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Use of serum Prostate Specific Antigen doubling time and change to determine need for secondary treatment for prostate cancer following radical prostatectomy

  • Author(s): Huang, Erica
  • Advisor(s): Ahlering, Thomas E
  • et al.
Abstract

Importance: Biochemical recurrence (BCR) following radical prostatectomy (RP) is an unreliable predictor of distant metastatic progression or prostate cancer death, consequently resulting in overtreatment. Following BCR, guidelines recommend that patients are treated with radiation therapy. However, little has been published about observation without secondary treatment management recommendations.

Objectives: Establish that a cohort of patients can be managed with observation without secondary intervention, and establish a process to safely manage men with BCR using observation versus therapeutic secondary intervention following RP using kinetics of PSA doubling time (PSAdt).

Methods: In a retrospective cohort analysis of 1865 patients following RP from June 2002 and September 2019 at a tertiary referral center, 407 patients experienced BCR as defined as two PSA levels >0.2ng/ml. 137 were managed with observation compared to 270 treated with secondary intervention. Using PSAdt graphs, patient doubling times (DT) kinetics were (re)calculated with each new date and PSA level and categorized as Increasing or Decreasing. Kaplan-Meier analysis and multivariate logistic regression were used to model PCSM and no need for treatment, respectively.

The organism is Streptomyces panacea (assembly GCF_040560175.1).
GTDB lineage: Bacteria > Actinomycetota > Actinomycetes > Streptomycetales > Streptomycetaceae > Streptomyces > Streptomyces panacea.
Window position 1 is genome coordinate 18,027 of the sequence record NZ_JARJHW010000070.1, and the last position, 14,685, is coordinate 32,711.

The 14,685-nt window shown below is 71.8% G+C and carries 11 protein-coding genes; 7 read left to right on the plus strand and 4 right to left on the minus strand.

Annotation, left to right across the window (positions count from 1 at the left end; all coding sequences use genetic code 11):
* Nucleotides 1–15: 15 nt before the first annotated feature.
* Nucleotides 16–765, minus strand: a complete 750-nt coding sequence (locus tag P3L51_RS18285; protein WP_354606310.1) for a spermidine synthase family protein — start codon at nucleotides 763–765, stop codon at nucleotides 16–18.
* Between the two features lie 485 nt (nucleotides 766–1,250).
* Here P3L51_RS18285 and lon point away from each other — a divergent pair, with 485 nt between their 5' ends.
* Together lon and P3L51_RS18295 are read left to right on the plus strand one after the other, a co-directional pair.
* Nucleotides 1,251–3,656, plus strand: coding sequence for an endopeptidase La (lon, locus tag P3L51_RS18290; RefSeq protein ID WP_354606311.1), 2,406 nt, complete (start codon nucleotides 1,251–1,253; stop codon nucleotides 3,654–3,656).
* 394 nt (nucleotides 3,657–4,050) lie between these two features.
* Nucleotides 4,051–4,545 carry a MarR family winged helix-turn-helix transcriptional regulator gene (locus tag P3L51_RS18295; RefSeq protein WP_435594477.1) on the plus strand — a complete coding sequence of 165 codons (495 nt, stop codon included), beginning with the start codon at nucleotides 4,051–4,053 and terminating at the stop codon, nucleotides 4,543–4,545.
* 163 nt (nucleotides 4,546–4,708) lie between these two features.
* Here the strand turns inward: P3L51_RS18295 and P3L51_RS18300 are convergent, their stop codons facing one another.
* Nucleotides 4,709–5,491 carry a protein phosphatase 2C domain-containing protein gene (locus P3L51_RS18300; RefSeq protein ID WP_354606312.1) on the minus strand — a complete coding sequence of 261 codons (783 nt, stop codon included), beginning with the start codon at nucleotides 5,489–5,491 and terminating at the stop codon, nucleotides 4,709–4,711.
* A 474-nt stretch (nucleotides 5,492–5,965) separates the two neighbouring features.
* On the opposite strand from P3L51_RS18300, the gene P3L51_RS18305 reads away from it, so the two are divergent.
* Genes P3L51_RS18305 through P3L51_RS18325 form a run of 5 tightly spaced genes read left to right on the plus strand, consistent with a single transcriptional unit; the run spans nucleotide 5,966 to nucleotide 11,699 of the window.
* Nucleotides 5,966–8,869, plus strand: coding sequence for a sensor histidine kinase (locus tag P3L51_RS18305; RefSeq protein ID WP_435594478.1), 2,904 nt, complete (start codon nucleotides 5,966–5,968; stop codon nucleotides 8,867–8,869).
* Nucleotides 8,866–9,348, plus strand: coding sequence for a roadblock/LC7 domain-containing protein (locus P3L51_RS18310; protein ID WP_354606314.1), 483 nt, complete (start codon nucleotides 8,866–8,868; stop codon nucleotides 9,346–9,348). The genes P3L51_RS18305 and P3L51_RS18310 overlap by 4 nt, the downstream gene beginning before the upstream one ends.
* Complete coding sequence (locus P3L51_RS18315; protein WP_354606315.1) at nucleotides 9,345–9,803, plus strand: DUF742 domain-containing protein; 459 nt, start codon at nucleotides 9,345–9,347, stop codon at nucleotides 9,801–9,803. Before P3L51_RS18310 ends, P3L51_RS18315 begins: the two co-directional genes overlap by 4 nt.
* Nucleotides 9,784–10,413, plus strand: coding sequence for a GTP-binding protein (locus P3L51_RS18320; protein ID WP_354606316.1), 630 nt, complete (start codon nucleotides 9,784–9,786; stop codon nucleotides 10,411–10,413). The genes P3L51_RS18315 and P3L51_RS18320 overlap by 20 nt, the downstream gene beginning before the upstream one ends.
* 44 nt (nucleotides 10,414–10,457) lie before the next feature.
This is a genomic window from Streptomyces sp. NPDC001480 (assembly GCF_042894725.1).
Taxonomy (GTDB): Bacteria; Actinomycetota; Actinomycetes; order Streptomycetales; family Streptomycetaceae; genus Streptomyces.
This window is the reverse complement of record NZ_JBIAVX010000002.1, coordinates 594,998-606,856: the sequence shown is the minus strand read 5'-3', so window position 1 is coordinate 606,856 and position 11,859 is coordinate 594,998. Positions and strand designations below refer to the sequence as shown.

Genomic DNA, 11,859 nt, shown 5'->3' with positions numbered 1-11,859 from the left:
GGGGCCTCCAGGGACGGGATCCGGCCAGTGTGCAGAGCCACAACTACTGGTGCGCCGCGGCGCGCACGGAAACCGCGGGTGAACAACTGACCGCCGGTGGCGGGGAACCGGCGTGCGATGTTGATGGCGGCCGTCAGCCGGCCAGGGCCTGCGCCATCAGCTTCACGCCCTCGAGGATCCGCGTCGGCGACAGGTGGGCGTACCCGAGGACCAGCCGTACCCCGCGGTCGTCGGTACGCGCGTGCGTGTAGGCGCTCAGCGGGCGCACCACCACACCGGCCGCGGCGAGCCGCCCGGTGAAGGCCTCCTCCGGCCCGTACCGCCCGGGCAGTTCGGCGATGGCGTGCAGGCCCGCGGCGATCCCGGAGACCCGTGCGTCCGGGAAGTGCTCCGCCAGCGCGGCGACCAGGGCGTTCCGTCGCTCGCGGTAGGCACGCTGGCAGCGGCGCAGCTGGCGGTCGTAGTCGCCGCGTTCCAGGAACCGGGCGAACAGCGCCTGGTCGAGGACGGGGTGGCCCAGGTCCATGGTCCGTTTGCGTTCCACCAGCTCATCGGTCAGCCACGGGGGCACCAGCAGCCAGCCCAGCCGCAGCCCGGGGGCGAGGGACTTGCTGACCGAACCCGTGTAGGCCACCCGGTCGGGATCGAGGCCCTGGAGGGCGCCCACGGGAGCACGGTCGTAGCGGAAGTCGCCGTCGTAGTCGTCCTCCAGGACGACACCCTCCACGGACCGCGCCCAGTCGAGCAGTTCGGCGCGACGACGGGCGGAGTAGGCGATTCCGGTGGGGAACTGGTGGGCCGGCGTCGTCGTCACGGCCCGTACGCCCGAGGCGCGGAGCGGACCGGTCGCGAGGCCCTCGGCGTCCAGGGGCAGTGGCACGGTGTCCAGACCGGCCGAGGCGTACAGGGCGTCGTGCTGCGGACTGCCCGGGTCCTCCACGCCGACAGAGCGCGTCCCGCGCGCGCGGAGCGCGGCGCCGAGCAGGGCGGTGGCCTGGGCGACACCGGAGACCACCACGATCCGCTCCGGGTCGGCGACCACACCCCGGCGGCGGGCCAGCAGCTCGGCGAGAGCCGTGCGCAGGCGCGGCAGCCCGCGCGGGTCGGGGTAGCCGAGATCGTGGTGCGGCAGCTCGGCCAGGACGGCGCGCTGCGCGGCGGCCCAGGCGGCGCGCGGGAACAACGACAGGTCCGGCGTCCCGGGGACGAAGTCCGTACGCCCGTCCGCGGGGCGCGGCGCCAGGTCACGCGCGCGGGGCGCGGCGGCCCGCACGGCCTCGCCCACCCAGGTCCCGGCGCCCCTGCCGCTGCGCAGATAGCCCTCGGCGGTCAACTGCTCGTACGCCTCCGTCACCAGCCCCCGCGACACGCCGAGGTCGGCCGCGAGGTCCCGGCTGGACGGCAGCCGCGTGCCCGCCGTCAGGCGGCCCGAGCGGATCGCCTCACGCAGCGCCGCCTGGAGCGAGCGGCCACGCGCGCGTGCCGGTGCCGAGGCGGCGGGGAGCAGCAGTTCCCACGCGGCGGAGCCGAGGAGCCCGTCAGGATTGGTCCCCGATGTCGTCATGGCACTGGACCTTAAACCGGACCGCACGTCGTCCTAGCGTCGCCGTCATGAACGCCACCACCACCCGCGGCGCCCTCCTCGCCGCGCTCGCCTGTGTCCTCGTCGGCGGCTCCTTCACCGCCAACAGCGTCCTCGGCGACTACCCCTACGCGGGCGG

Results: Table 1 describes the patient Demographics between the Observation and Treatment groups. Significant univariate differences include preoperative PSA, pathologic stage (p-stage), pathological Gleason Grade Group (pGGG), and DT change. The median follow-up was 7.3 years (IQR 3.9-10.7). 10-year Kaplan-Meier analysis demonstrated no PCSM in the observation group compared to 7.1% PCSM in the treated group (p=0.001).In adjusted logistic regression analysis, PSAdt > 12 months and increasing DT were significant predictors for continued observation without treatment (p<0.001), while pGGG was p=0.06. In ROC analysis, the model including these three variables were an excellent predictor of no need for treatment (AUC = 0.84), similar to the model including only PSAdt and pGGG (AUC = 0.82). In adjusted logistic regression analysis in patients with PSAdt < 12 months, PSAdt group 6-12 months and increasing DT were significant predictors of no treatment. Of interest, pGGG was not predictive of treatment.

Conclusions and Relevance: There exists a group of patients (137/407, 33%) who can be observed without secondary treatment following BCR after RP, with 0% PCSM. No patients with PSAdt > 12 months experienced PCSM. PSAdt > 12 months, increasing DT, and a low pGGG (1-2) were excellent predictors of no need for treatment. Further studies of DT kinetics in cohorts of patients with PSAdt < 12 months in subset analysis may help direct more tailored processes for timing and intensity of treatment.

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